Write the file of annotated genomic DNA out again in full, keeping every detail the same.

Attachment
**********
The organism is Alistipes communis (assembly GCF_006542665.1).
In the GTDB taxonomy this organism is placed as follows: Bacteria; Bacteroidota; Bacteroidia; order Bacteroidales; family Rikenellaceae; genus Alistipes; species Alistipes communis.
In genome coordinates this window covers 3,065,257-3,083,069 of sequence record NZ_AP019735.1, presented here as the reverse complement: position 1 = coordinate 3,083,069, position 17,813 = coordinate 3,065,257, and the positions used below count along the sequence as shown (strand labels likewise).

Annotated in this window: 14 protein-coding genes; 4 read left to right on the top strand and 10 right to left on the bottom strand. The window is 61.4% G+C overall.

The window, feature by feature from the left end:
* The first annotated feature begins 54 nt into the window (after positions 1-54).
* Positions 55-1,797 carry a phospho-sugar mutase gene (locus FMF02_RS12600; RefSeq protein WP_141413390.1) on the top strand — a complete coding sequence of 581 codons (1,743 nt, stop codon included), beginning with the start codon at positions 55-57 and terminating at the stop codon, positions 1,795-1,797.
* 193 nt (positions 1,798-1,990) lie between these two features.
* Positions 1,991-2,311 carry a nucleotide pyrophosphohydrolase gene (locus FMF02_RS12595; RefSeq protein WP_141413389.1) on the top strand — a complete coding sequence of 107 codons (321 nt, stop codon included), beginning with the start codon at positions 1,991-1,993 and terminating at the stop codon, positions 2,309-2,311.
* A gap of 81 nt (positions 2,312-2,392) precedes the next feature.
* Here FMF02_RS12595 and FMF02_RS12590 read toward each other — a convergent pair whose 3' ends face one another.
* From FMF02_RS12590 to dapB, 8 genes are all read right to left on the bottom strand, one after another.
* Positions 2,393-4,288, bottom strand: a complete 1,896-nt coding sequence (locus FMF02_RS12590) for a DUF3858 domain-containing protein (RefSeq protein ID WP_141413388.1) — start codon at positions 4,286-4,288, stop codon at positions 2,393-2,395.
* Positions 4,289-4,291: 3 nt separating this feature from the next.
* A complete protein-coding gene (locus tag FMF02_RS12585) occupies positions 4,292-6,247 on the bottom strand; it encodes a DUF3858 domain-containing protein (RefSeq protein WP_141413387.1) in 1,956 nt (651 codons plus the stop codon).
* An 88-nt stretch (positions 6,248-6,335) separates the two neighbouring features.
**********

The organism is Alistipes communis (assembly GCF_006542665.1).
In the GTDB taxonomy this organism is placed as follows: Bacteria; Bacteroidota; Bacteroidia; order Bacteroidales; family Rikenellaceae; genus Alistipes; species Alistipes communis.
In genome coordinates this window covers 3,065,257-3,083,069 of sequence record NZ_AP019735.1, presented here as the reverse complement: position 1 = coordinate 3,083,069, position 17,813 = coordinate 3,065,257, and the positions used below count along the sequence as shown (strand labels likewise).

Annotated in this window: 14 protein-coding genes; 4 read left to right on the top strand and 10 right to left on the bottom strand. The window is 61.4% G+C overall.

The window, feature by feature from the left end:
* The first annotated feature begins 54 nt into the window (after positions 1-54).
* Positions 55-1,797 carry a phospho-sugar mutase gene (locus FMF02_RS12600; RefSeq protein WP_141413390.1) on the top strand — a complete coding sequence of 581 codons (1,743 nt, stop codon included), beginning with the start codon at positions 55-57 and terminating at the stop codon, positions 1,795-1,797.
* 193 nt (positions 1,798-1,990) lie between these two features.
* Positions 1,991-2,311 carry a nucleotide pyrophosphohydrolase gene (locus FMF02_RS12595; RefSeq protein WP_141413389.1) on the top strand — a complete coding sequence of 107 codons (321 nt, stop codon included), beginning with the start codon at positions 1,991-1,993 and terminating at the stop codon, positions 2,309-2,311.
* A gap of 81 nt (positions 2,312-2,392) precedes the next feature.
* Here FMF02_RS12595 and FMF02_RS12590 read toward each other — a convergent pair whose 3' ends face one another.
* From FMF02_RS12590 to dapB, 8 genes are all read right to left on the bottom strand, one after another.
* Positions 2,393-4,288, bottom strand: a complete 1,896-nt coding sequence (locus FMF02_RS12590) for a DUF3858 domain-containing protein (RefSeq protein ID WP_141413388.1) — start codon at positions 4,286-4,288, stop codon at positions 2,393-2,395.
* Positions 4,289-4,291: 3 nt separating this feature from the next.
* A complete protein-coding gene (locus tag FMF02_RS12585) occupies positions 4,292-6,247 on the bottom strand; it encodes a DUF3858 domain-containing protein (RefSeq protein WP_141413387.1) in 1,956 nt (651 codons plus the stop codon).
* An 88-nt stretch (positions 6,248-6,335) separates the two neighbouring features.